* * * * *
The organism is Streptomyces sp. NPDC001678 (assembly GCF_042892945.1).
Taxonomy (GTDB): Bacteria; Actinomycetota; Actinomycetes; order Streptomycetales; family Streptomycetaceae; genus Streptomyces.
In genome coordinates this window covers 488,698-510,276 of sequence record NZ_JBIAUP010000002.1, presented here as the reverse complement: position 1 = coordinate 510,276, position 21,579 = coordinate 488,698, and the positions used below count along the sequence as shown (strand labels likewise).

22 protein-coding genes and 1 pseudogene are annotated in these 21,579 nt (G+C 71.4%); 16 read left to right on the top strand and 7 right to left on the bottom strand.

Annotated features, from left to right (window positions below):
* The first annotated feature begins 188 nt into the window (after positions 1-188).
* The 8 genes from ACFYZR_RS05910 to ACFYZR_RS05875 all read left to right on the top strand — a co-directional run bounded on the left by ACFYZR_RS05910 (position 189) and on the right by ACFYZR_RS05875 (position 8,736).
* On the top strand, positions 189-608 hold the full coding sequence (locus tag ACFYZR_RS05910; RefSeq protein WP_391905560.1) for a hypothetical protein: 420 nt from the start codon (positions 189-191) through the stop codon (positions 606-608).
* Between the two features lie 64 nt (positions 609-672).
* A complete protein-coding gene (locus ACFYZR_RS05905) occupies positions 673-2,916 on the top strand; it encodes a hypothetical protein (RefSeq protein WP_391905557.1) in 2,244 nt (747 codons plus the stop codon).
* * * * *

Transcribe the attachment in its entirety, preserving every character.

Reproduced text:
The organism is Streptomyces sp. NPDC001678 (assembly GCF_042892945.1).
Taxonomy (GTDB): Bacteria; Actinomycetota; Actinomycetes; order Streptomycetales; family Streptomycetaceae; genus Streptomyces.
In genome coordinates this window covers 488,698-510,276 of sequence record NZ_JBIAUP010000002.1, presented here as the reverse complement: position 1 = coordinate 510,276, position 21,579 = coordinate 488,698, and the positions used below count along the sequence as shown (strand labels likewise).

22 protein-coding genes and 1 pseudogene are annotated in these 21,579 nt (G+C 71.4%); 16 read left to right on the top strand and 7 right to left on the bottom strand.

Annotated features, from left to right (window positions below):
* The first annotated feature begins 188 nt into the window (after positions 1-188).
* The 8 genes from ACFYZR_RS05910 to ACFYZR_RS05875 all read left to right on the top strand — a co-directional run bounded on the left by ACFYZR_RS05910 (position 189) and on the right by ACFYZR_RS05875 (position 8,736).
* On the top strand, positions 189-608 hold the full coding sequence (locus tag ACFYZR_RS05910; RefSeq protein WP_391905560.1) for a hypothetical protein: 420 nt from the start codon (positions 189-191) through the stop codon (positions 606-608).
* Between the two features lie 64 nt (positions 609-672).
* A complete protein-coding gene (locus ACFYZR_RS05905) occupies positions 673-2,916 on the top strand; it encodes a hypothetical protein (RefSeq protein WP_391905557.1) in 2,244 nt (747 codons plus the stop codon).